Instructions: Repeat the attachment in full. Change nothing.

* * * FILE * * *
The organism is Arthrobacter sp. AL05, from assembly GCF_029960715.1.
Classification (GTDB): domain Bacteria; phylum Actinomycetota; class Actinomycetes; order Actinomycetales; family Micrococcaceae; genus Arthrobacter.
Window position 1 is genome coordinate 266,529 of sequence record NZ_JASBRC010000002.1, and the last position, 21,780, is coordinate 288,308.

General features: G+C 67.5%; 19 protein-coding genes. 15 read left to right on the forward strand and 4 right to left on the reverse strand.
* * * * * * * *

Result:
The organism is Arthrobacter sp. AL05, from assembly GCF_029960715.1.
Classification (GTDB): domain Bacteria; phylum Actinomycetota; class Actinomycetes; order Actinomycetales; family Micrococcaceae; genus Arthrobacter.
Window position 1 is genome coordinate 266,529 of sequence record NZ_JASBRC010000002.1, and the last position, 21,780, is coordinate 288,308.

General features: G+C 67.5%; 19 protein-coding genes. 15 read left to right on the forward strand and 4 right to left on the reverse strand.